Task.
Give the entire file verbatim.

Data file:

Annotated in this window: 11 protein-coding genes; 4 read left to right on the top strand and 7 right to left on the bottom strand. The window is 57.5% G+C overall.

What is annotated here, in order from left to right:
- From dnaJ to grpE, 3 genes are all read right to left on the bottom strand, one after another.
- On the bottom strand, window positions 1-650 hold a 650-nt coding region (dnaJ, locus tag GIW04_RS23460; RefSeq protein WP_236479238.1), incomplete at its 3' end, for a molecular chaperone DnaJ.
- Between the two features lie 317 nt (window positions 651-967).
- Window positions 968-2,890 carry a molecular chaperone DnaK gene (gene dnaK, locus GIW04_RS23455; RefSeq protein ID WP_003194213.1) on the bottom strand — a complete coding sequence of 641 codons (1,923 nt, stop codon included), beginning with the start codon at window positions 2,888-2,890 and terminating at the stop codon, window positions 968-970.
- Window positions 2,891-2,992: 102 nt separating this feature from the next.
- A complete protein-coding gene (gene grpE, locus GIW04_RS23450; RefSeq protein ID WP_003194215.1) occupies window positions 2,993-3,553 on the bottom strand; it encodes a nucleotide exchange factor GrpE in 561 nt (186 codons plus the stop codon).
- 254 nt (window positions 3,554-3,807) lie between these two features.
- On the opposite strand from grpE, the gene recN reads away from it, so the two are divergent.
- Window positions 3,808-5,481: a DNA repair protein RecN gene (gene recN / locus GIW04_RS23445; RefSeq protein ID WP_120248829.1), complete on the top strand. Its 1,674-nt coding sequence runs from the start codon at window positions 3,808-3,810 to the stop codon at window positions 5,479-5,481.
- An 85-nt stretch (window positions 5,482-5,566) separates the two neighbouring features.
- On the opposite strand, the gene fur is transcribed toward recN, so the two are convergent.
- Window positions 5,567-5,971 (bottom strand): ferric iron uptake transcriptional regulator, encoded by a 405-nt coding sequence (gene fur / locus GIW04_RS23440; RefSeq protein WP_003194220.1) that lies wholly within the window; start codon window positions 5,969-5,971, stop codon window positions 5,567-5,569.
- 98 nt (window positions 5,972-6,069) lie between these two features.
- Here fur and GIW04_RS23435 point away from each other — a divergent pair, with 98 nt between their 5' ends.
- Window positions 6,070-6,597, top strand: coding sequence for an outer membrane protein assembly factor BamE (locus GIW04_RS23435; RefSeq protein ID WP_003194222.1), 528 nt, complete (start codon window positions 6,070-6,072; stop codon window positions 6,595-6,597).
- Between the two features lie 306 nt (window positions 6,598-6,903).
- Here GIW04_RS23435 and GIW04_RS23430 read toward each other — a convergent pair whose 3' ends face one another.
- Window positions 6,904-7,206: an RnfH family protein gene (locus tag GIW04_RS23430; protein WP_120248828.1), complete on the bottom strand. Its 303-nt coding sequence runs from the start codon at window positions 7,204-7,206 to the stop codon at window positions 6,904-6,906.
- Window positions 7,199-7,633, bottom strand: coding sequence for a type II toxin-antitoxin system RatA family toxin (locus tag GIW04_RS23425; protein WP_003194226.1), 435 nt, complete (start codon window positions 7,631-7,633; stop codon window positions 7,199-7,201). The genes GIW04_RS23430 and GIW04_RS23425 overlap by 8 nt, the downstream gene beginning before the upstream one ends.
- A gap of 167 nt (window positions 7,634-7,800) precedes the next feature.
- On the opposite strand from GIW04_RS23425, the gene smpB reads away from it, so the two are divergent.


Annotated in this window: 11 protein-coding genes; 4 read left to right on the top strand and 7 right to left on the bottom strand. The window is 57.5% G+C overall.

What is annotated here, in order from left to right:
- From dnaJ to grpE, 3 genes are all read right to left on the bottom strand, one after another.
- On the bottom strand, window positions 1-650 hold a 650-nt coding region (dnaJ, locus tag GIW04_RS23460; RefSeq protein WP_236479238.1), incomplete at its 3' end, for a molecular chaperone DnaJ.
- Between the two features lie 317 nt (window positions 651-967).
- Window positions 968-2,890 carry a molecular chaperone DnaK gene (gene dnaK, locus GIW04_RS23455; RefSeq protein ID WP_003194213.1) on the bottom strand — a complete coding sequence of 641 codons (1,923 nt, stop codon included), beginning with the start codon at window positions 2,888-2,890 and terminating at the stop codon, window positions 968-970.
- Window positions 2,891-2,992: 102 nt separating this feature from the next.
- A complete protein-coding gene (gene grpE, locus GIW04_RS23450; RefSeq protein ID WP_003194215.1) occupies window positions 2,993-3,553 on the bottom strand; it encodes a nucleotide exchange factor GrpE in 561 nt (186 codons plus the stop codon).
- 254 nt (window positions 3,554-3,807) lie between these two features.
- On the opposite strand from grpE, the gene recN reads away from it, so the two are divergent.
- Window positions 3,808-5,481: a DNA repair protein RecN gene (gene recN / locus GIW04_RS23445; RefSeq protein ID WP_120248829.1), complete on the top strand. Its 1,674-nt coding sequence runs from the start codon at window positions 3,808-3,810 to the stop codon at window positions 5,479-5,481.
- An 85-nt stretch (window positions 5,482-5,566) separates the two neighbouring features.
- On the opposite strand, the gene fur is transcribed toward recN, so the two are convergent.
- Window positions 5,567-5,971 (bottom strand): ferric iron uptake transcriptional regulator, encoded by a 405-nt coding sequence (gene fur / locus GIW04_RS23440; RefSeq protein WP_003194220.1) that lies wholly within the window; start codon window positions 5,969-5,971, stop codon window positions 5,567-5,569.
- 98 nt (window positions 5,972-6,069) lie between these two features.
- Here fur and GIW04_RS23435 point away from each other — a divergent pair, with 98 nt between their 5' ends.
- Window positions 6,070-6,597, top strand: coding sequence for an outer membrane protein assembly factor BamE (locus GIW04_RS23435; RefSeq protein ID WP_003194222.1), 528 nt, complete (start codon window positions 6,070-6,072; stop codon window positions 6,595-6,597).
- Between the two features lie 306 nt (window positions 6,598-6,903).
- Here GIW04_RS23435 and GIW04_RS23430 read toward each other — a convergent pair whose 3' ends face one another.
- Window positions 6,904-7,206: an RnfH family protein gene (locus tag GIW04_RS23430; protein WP_120248828.1), complete on the bottom strand. Its 303-nt coding sequence runs from the start codon at window positions 7,204-7,206 to the stop codon at window positions 6,904-6,906.
- Window positions 7,199-7,633, bottom strand: coding sequence for a type II toxin-antitoxin system RatA family toxin (locus tag GIW04_RS23425; protein WP_003194226.1), 435 nt, complete (start codon window positions 7,631-7,633; stop codon window positions 7,199-7,201). The genes GIW04_RS23430 and GIW04_RS23425 overlap by 8 nt, the downstream gene beginning before the upstream one ends.
- A gap of 167 nt (window positions 7,634-7,800) precedes the next feature.
- On the opposite strand from GIW04_RS23425, the gene smpB reads away from it, so the two are divergent.